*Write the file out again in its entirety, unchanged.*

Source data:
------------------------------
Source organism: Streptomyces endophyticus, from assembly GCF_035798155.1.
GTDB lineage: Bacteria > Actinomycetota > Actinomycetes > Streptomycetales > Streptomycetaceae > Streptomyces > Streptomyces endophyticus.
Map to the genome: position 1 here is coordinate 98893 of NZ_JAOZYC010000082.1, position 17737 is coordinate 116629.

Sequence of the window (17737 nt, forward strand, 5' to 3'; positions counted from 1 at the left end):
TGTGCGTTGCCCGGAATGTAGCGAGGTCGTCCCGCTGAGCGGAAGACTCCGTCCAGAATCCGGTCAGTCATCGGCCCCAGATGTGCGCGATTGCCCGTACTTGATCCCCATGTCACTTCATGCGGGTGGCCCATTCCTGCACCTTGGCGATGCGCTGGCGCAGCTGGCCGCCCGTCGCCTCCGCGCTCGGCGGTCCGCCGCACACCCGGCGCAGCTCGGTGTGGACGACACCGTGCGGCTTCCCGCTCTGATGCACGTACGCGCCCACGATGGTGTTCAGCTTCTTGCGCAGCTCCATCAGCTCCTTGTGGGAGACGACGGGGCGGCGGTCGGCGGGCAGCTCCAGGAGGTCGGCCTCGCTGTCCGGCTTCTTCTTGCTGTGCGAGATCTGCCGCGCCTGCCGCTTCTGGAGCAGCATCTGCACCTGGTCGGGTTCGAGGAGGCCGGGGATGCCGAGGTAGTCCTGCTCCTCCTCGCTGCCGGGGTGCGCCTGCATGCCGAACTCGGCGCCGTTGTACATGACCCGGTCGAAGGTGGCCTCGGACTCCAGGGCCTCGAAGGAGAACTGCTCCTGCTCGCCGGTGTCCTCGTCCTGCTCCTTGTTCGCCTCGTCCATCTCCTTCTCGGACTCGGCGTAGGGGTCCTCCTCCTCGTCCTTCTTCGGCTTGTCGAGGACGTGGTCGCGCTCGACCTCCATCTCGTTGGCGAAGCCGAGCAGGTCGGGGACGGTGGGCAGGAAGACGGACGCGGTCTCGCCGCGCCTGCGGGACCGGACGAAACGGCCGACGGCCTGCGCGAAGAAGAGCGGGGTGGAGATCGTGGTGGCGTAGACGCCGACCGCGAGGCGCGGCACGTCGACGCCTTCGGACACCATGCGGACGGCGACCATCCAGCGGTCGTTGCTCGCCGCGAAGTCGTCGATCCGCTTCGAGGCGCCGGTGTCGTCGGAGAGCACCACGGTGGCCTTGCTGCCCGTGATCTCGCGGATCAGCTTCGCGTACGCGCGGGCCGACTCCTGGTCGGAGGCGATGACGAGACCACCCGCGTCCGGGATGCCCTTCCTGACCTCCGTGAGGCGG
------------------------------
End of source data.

Source organism: Streptomyces endophyticus, from assembly GCF_035798155.1.
GTDB lineage: Bacteria > Actinomycetota > Actinomycetes > Streptomycetales > Streptomycetaceae > Streptomyces > Streptomyces endophyticus.
Map to the genome: position 1 here is coordinate 98893 of NZ_JAOZYC010000082.1, position 17737 is coordinate 116629.

Sequence of the window (17737 nt, forward strand, 5' to 3'; positions counted from 1 at the left end):
TGTGCGTTGCCCGGAATGTAGCGAGGTCGTCCCGCTGAGCGGAAGACTCCGTCCAGAATCCGGTCAGTCATCGGCCCCAGATGTGCGCGATTGCCCGTACTTGATCCCCATGTCACTTCATGCGGGTGGCCCATTCCTGCACCTTGGCGATGCGCTGGCGCAGCTGGCCGCCCGTCGCCTCCGCGCTCGGCGGTCCGCCGCACACCCGGCGCAGCTCGGTGTGGACGACACCGTGCGGCTTCCCGCTCTGATGCACGTACGCGCCCACGATGGTGTTCAGCTTCTTGCGCAGCTCCATCAGCTCCTTGTGGGAGACGACGGGGCGGCGGTCGGCGGGCAGCTCCAGGAGGTCGGCCTCGCTGTCCGGCTTCTTCTTGCTGTGCGAGATCTGCCGCGCCTGCCGCTTCTGGAGCAGCATCTGCACCTGGTCGGGTTCGAGGAGGCCGGGGATGCCGAGGTAGTCCTGCTCCTCCTCGCTGCCGGGGTGCGCCTGCATGCCGAACTCGGCGCCGTTGTACATGACCCGGTCGAAGGTGGCCTCGGACTCCAGGGCCTCGAAGGAGAACTGCTCCTGCTCGCCGGTGTCCTCGTCCTGCTCCTTGTTCGCCTCGTCCATCTCCTTCTCGGACTCGGCGTAGGGGTCCTCCTCCTCGTCCTTCTTCGGCTTGTCGAGGACGTGGTCGCGCTCGACCTCCATCTCGTTGGCGAAGCCGAGCAGGTCGGGGACGGTGGGCAGGAAGACGGACGCGGTCTCGCCGCGCCTGCGGGACCGGACGAAACGGCCGACGGCCTGCGCGAAGAAGAGCGGGGTGGAGATCGTGGTGGCGTAGACGCCGACCGCGAGGCGCGGCACGTCGACGCCTTCGGACACCATGCGGACGGCGACCATCCAGCGGTCGTTGCTCGCCGCGAAGTCGTCGATCCGCTTCGAGGCGCCGGTGTCGTCGGAGAGCACCACGGTGGCCTTGCTGCCCGTGATCTCGCGGATCAGCTTCGCGTACGCGCGGGCCGACTCCTGGTCGGAGGCGATGACGAGACCACCCGCGTCCGGGATGCCCTTCCTGACCTCCGTGAGGCGG